[Jo] (Oh, these amazing New Mexico skies…)
It could have happened to any one of us–but Wink did it, Wink did It! While loading stuff into the barn loft, he inadvertently backed out of the barn, nearly taking down the barn door. It didn’t fall, but it bent pretty good. We mulled it over for a couple of weeks (with the barn wide open), and finally decided to call around for a repair estimate, thinking that replacing the door would cost a thousand or more. The estimate came in at $500, but for a variety of reasons, the contractors weren’t able to do the work. Aly grabbed a hammer (at this point what is there to lose?), and in a couple three hours over two days, we beat that door back into shape, got it back in the tracks (with Eric doing the dangerous stuff), and it’s going up and down just great. Sometimes you just need a success story…
We started working on the greenhouse–the scaffolding is up, holes drilled through the steel (thanks Colt), And the back posts are in. Yay!
We’ve been lucky in our friends–so many are so generous with their help. We couldn’t have gotten this far without them. Jim (below) is not only skilled with tools, he’s knowledgeable as well.
And family, always family–Aly & Israel, the girls, Eric. Gilly’s been coming every day to help (Bel is still here but school’s in and she’s teaching again). Gilly’s getting good on the sawmill, and has been ripping into the loft, unpacking boxes and carving out a sewing room. While Anna can’t contribute as much to the brawn pool, she tries to make sure we have a good dinner after the sweatin’s over, while still riding herd on the kids.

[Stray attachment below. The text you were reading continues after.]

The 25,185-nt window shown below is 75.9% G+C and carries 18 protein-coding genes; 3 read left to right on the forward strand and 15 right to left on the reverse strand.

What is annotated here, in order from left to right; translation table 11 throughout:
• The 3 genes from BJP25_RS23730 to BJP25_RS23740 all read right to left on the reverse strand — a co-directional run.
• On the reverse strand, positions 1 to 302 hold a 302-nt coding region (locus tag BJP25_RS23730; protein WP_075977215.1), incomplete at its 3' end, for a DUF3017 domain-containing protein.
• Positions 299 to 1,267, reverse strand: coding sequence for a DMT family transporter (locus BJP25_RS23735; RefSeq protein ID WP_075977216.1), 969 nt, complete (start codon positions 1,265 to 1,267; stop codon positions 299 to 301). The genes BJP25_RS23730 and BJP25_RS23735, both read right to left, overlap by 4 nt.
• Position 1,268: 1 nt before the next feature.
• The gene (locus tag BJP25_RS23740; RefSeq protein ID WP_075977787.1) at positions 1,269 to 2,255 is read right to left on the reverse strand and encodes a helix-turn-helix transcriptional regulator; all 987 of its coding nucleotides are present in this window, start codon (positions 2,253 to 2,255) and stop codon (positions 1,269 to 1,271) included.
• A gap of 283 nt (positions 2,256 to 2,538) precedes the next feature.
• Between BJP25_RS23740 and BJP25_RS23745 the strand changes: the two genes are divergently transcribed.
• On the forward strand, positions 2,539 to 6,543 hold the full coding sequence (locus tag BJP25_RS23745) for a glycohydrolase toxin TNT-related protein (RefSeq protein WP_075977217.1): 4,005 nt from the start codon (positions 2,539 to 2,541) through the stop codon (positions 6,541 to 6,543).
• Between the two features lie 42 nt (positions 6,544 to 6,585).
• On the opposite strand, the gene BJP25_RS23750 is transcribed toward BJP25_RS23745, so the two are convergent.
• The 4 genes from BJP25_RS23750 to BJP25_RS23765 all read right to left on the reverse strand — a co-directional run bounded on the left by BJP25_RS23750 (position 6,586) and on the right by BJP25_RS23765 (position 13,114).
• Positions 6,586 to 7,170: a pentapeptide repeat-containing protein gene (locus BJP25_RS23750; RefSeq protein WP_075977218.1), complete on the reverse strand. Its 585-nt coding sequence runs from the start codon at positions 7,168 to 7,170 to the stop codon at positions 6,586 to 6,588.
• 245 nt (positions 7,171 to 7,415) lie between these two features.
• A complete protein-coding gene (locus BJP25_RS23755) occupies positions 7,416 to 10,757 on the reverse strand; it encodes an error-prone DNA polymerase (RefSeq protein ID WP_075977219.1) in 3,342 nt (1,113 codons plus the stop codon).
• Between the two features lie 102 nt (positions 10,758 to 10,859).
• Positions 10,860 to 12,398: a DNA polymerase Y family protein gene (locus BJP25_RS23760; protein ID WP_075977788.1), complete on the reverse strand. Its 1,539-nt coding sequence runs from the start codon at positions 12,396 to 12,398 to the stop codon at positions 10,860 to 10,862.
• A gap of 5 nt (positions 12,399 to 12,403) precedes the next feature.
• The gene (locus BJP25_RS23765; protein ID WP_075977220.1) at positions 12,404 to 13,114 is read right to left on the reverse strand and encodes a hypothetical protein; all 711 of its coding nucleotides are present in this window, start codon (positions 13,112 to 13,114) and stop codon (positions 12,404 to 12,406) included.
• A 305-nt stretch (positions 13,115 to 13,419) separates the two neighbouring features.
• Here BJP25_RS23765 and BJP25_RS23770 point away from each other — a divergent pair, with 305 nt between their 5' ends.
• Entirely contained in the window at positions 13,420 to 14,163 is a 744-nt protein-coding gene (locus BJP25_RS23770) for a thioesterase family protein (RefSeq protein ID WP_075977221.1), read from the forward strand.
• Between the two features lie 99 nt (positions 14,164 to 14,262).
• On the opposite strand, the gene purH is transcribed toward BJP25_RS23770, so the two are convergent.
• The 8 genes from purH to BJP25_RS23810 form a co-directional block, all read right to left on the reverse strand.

Wink has dispatched over a dozen squirrels, and Eric’s tried popping them with the air gun he got for his birthday, but it seems two more appear for every one that goes into the compost pile (we’re taking all the veggies back–one way or another). We planted a big bed of corn, squash, and beans, and there are NO beans, one half eaten squash, and maybe a dozen corn plants. They actually excavated and ate the seed after eating the emerging seedlings for a few days. Aaahhhhh!!!
But we’ve managed to snag a few meals from the beds that were heavily protected. So far we’ve picked a good bit of yellow squash (which the squirrels don’t seem to like), a few spaghetti squash, some cucumbers (disappointingly bitter–they don’t like these but neither do we), a handful of tomatos–mostly cherry, some potatoes, several meals worth of peas, some red onions. To come (and looking promising)–eggplant, cantaloupes, watermelon, snap beans, and five varieties of pumpkin.
I managed to bag some berries (literally covering each cluster with remay tied with twine), and we’ve sampled the Hull blackberries–delicious–if only there were more. I also covered the grape that set one tiny cluster of fruit, and am hoping to get a taste, if only to see if grapes are viable for us at this altitude.
We seeded some cold weather veggies. Looks like we’ll get a good bit of lettuce, radishes, spinach, and maybe even kale, and cabbage.
Yet more varmints!!! Where will it end?!?! A few cool days (rain at last) meant the house was closed up, and an unbearable odor emerged. Turns out mice have been tunneling in the insulation, hoarding food (dog food–you’d think the dogs would get after them!), evidently raising generations of young judging by the nests, poop, and stench. We ripped the insulation out, sterilized everything, foamed every crevice, and are hoping that does the trick.